• The military drill will begin Tuesday and end Thursday 
  • China also asked Britain to give up "gunboat diplomacy"
  • Chinese media mocked Britain that it is still living in colonial days

China launched a three-day naval drill in the South China Sea on Tuesday in an apparent rebuke to United Kingdom's carrier strike force sailing in the disputed waters, adding military might to a war of words that evoked the bitter legacy of colonialism.

The People's Liberation Army Navy (PLAN) maneuver between Guangdong’s Shangchuan Island and the South China Sea will begin Tuesday evening and last until July 29, Taiwan News reported, quoting a Chinese official website.

The drill coincides with Queen Elizabeth Carrier Strike Group's entry into the South China Sea, a move that angered Beijing.

Though the U.K. has reiterated that it is not looking for confrontation and the carrier group is just looking to "exercise its right to freedom of navigation," Beijing is not amused, considering the frosty relationship between the two countries.

On Tuesday, China lashed out against U.K. Defence Secretary Ben Wallace's statement challenging China's territorial claims. Calling Wallace's remarks "extremely irresponsible," a spokesperson for the Chinese embassy in Britain urged the U.K. to give up "gunboat diplomacy," in a direct reference to colonial-era aggressions.

The spokesman addressed Britain as a "former influential colonial power who used its military superiority to subdue Asian countries."

"Gunboat diplomacy no longer works in the 21st century. As a country outside the region, Britain should refrain from stretching its arms too far," the spokesperson warned.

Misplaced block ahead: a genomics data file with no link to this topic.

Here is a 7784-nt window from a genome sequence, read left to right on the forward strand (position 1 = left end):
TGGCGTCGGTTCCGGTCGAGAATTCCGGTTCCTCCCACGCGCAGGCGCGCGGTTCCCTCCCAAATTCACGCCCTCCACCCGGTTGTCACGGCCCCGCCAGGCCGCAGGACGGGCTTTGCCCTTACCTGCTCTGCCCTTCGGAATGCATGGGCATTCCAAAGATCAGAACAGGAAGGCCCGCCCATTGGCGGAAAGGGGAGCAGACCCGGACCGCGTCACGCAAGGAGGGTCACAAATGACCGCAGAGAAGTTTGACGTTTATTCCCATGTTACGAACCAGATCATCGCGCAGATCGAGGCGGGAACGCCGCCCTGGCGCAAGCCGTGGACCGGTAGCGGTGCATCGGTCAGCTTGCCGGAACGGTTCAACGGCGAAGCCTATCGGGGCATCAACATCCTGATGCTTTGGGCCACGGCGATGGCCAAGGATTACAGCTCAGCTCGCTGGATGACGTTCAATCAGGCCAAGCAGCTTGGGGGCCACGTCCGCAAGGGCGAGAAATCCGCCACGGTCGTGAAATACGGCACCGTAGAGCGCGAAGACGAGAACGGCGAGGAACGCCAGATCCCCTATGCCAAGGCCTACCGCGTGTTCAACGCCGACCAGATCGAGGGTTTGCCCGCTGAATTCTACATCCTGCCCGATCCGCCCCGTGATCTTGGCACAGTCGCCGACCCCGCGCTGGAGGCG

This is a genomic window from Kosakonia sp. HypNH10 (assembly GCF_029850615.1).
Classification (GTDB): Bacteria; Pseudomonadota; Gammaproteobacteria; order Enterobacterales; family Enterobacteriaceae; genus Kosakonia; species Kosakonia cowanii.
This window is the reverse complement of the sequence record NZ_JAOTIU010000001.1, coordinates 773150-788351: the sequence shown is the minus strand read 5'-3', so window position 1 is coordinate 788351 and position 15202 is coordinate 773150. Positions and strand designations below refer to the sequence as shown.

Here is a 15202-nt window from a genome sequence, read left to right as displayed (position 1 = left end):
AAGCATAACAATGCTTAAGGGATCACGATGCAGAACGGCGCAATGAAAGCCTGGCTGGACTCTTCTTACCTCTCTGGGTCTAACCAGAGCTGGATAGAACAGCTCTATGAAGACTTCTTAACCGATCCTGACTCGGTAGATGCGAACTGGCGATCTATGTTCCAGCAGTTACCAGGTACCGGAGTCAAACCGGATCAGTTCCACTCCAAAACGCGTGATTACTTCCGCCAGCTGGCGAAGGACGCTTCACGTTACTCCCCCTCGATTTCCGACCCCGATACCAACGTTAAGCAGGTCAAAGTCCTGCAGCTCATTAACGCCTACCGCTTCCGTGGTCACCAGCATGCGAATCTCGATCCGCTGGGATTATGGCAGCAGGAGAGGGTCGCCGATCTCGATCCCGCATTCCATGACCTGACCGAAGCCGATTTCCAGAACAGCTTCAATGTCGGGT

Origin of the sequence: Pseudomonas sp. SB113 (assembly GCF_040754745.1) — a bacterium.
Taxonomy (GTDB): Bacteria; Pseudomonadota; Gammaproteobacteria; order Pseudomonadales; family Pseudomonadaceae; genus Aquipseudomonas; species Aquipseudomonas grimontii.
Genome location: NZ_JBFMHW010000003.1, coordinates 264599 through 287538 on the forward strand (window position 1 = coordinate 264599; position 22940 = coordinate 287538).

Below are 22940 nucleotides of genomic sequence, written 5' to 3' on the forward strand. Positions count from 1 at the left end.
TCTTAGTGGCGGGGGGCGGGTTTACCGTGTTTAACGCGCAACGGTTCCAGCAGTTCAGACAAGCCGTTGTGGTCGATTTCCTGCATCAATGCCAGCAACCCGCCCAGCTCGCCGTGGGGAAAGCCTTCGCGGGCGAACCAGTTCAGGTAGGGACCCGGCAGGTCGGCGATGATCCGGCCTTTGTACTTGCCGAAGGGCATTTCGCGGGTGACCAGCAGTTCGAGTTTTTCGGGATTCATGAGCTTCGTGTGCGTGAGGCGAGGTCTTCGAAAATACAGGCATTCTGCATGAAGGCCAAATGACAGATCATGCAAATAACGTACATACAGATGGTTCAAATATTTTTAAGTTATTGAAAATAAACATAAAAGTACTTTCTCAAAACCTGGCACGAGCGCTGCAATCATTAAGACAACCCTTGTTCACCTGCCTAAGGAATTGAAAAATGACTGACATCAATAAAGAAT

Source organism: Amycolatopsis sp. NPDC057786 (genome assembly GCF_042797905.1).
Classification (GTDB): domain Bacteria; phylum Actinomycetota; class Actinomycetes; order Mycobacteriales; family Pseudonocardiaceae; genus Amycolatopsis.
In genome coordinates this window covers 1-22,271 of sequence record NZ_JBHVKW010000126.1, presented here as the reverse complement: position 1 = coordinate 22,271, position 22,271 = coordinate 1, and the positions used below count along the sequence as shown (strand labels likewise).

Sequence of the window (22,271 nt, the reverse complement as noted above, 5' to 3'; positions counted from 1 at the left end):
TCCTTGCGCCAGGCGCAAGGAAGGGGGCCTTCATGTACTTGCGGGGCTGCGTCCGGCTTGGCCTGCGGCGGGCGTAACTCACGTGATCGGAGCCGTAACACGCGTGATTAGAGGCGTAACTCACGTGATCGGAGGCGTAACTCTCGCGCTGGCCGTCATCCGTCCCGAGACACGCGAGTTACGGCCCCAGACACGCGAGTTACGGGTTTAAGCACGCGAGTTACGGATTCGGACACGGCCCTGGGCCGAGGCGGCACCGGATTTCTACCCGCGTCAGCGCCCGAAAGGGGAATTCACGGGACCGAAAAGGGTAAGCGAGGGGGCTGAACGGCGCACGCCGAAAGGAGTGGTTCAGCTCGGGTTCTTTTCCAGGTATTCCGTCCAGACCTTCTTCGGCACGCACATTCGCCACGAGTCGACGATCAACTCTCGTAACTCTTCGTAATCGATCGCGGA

Chinese state-backed Global Times carried a scathing attack on the U.K., saying the latter "still lives in colonial days."

"It wants to provoke China, engage in the so-called freedom of navigation like the U.S. does, and demonstrate its military presence in the Asia-Pacific region," the report added.

Global Times called the Carrier Strike Group "worthless" and added that "the U.K. intends to use its navy to revive its old dream of an empire, but its overall strength cannot support such global ambitions."

Both the countries have had a complex and long relationship extending to the colonial era. Though Britain did not colonize China in the way it did in India, it maintained a hold over Hong Kong. Its intervention in China, from the Opium War in the 1840s to the colonization of Hong Kong, was never welcome in China.

China has not forgiven Britain for the 1900's Battle of Peking which saw British Indian troops invading China, marking a legacy of humiliation. This also reflects in China’s animosity towards India as the majority of the troop members were Indian Sikhs.

A gradual thaw in Sino-British relations over the last few decades was reversed last year over issues like Hong Kong and COVID-19. The U.K. said a Joint Declaration treaty with China over Hong Kong is now under threat because the territory has passed a new law that gives China sweeping new controls over the people of Hong Kong. China reacted sharply, asking Britain to "keep its colonial hands off Hong Kong."

The Royal Navy's flagship, HMS Queen Elizabeth, leaves Portsmouth Naval Base on the south coast of England, on May 1
The Royal Navy's flagship, HMS Queen Elizabeth, leaves Portsmouth Naval Base on the south coast of England, on May 1 AFP / Adrian DENNIS